The 'matter of perspective' is the resulting discrepancy between individual judgements, which we derive from our own experience of valuations. The diversity of judgements leads to disagreement and conflict of all shapes and sizes — practical, social, metaphysical, from casual to calamitous. Even for narratives that appear irredeemable, such as being robbed of your belongings at gunpoint, all it takes is the knowledge of the near-starvation of the offender's kin, for example, to soften the image of the offender into a sufferer to be pitied. This says nothing of the morals of such an act, rather that judgement towards even blatant crime is dependent on the framing employed. And in every case, even the most apparent framing may warrant the benefit of the doubt. There tends to be a thought I retreat to where society calls for a stoic response, albeit usually jokingly expressed, as when on the road and a vehicle trespasses my own, speeding ahead: "perhaps his wife is in labour".
We prejudice and envy others without knowing how it is to be them. We disagree when we soldier on our datasets, when every other dataset is quite unlike our own, in forms that we can only begin to try to understand but can never fully. One can never truly know what it is like to be another. “The sight of a toothache is not the same as the pain of one”, writes Nietzsche. And we still wonder why it is so difficult for us to be well and truly understood! Fortunately, we have mechanisms to deal with this lot. All social activity operates on the basis of trust, and trust, like faith, is a mechanism that functions on the precipice of datasets. It is a stab in the dark. A belief that something might be what another makes it out to be, that apparent goodwill might turn out to be intended goodwill. We reserve this belief when we think otherwise. Bias mediates trust.
Let alone matters of perspective from one person to another, every judgement and any consequent action one takes is a potential conflict on the temporal plane — an active tension with the future. A plight against reality itself, or in more romantic terms, a dance with reality. “Your mind is the only judge of truth ... [but] reality is the court of final appeal”, as Ayn Rand puts it. Knowledge is constrained by both space and time. Everything is a compromise of data, all stabs in the dark, only differing by degrees of intensity. Who knows what will happen, without having done the thing before? Who knows if the thing will happen as it always has? Who knows if one has applied the right framing or proportions?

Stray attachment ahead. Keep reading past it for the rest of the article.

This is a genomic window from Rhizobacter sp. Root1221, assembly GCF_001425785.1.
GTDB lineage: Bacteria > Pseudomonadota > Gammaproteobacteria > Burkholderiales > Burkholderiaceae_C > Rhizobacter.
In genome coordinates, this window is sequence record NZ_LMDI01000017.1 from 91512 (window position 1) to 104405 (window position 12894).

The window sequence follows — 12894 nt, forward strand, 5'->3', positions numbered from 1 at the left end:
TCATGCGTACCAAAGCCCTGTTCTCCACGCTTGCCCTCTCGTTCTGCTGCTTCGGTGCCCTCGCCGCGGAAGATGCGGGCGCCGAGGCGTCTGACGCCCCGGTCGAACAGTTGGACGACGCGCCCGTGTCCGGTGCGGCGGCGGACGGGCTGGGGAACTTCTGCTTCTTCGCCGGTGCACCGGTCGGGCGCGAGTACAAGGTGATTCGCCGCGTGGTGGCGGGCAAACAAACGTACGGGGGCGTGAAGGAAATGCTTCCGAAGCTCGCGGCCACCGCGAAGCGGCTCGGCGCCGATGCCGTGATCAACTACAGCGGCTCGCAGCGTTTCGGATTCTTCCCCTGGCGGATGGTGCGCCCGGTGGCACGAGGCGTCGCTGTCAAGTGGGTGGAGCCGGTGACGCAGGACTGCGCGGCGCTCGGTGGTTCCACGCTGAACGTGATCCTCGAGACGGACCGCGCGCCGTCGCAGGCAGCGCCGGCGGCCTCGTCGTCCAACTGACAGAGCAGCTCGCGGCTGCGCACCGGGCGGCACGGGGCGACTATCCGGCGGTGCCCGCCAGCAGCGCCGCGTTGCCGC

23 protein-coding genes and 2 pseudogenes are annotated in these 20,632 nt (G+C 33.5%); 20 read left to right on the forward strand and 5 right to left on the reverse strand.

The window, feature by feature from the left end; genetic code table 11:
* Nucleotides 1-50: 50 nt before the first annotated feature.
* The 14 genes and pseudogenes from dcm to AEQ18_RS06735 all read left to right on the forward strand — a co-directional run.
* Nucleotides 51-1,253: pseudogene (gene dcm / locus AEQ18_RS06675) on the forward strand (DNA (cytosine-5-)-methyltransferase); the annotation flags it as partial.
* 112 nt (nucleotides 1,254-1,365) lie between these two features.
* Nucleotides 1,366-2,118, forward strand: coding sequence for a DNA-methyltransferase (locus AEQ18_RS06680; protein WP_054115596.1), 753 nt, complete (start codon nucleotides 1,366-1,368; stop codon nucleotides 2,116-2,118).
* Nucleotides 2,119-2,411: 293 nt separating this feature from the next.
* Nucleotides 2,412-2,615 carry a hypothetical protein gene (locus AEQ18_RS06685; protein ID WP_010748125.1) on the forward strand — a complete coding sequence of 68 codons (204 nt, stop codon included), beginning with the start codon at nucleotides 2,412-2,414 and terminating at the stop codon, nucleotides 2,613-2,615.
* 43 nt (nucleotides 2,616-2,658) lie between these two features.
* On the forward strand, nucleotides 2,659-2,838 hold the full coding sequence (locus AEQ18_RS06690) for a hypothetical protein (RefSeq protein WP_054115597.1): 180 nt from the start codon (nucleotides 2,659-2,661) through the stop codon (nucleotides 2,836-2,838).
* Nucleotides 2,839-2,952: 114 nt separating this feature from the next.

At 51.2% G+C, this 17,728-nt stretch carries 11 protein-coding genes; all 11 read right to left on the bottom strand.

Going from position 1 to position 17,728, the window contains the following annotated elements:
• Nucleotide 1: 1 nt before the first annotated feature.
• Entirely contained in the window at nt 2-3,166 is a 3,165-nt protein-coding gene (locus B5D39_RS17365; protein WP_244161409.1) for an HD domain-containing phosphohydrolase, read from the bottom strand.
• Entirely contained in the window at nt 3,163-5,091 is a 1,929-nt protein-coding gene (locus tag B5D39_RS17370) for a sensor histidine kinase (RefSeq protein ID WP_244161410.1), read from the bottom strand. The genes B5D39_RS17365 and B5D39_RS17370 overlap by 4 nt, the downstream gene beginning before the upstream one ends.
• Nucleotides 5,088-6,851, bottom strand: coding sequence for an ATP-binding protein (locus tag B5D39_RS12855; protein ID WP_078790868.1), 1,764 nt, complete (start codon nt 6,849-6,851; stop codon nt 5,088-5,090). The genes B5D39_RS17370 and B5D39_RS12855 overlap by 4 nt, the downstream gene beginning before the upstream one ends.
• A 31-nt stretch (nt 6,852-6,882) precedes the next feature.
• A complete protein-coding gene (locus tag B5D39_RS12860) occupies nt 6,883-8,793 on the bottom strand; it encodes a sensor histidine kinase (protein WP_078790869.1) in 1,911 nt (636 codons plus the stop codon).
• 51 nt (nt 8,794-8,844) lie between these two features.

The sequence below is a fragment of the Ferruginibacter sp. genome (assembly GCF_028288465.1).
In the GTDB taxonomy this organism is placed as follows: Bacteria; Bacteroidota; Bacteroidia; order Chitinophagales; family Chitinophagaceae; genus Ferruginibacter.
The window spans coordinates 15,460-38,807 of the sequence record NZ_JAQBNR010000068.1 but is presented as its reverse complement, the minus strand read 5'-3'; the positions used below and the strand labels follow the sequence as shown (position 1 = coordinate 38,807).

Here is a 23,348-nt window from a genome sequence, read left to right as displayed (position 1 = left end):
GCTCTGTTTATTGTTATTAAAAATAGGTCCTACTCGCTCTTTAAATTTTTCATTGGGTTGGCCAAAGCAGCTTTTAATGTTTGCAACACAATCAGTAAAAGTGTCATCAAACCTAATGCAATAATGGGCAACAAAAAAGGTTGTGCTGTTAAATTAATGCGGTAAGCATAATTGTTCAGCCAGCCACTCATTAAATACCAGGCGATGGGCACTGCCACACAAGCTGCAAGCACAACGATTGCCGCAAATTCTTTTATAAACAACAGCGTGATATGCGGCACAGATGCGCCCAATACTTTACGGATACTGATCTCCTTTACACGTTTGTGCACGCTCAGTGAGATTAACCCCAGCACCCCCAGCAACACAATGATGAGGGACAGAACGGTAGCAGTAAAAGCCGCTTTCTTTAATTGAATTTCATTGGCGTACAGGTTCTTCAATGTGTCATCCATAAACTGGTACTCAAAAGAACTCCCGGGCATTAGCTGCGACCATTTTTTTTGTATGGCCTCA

On the temporal plane, faith, like trust, is the mechanism that functions on the precipice of datasets. Taking the ‘leap of faith’ that something is what reality makes it out to be. We make bad decisions when our datasets lose ground in their tension with reality. We lose our sense of self when our datasets simultaneously contradict reality and itself. I think that in the journey to totalisation of self, one inevitably has to accept that all datasets are perpetually deficient and at best, a reasoned stab in the dark. The art of life, as posed by the novelist Samuel Butler, is “of drawing sufficient conclusions from insufficient premises.” Even the fruits of our most intelligent minds are a series of disagreements (perhaps this is what defines the philosophical enterprise itself) — a perpetual clash of datasets, clashing also against reality itself.
From this lens, most things warrant the benefit of the doubt (without going down the epistemological rabbit hole, through which a Cartesian may say all things). It is rational to be doubtful. What is irrational is to be overly certain of one's own conception of reality, even if, perhaps especially if, they are of popular opinion.
In next week's axiom, I journal on my framing of the popular opinion.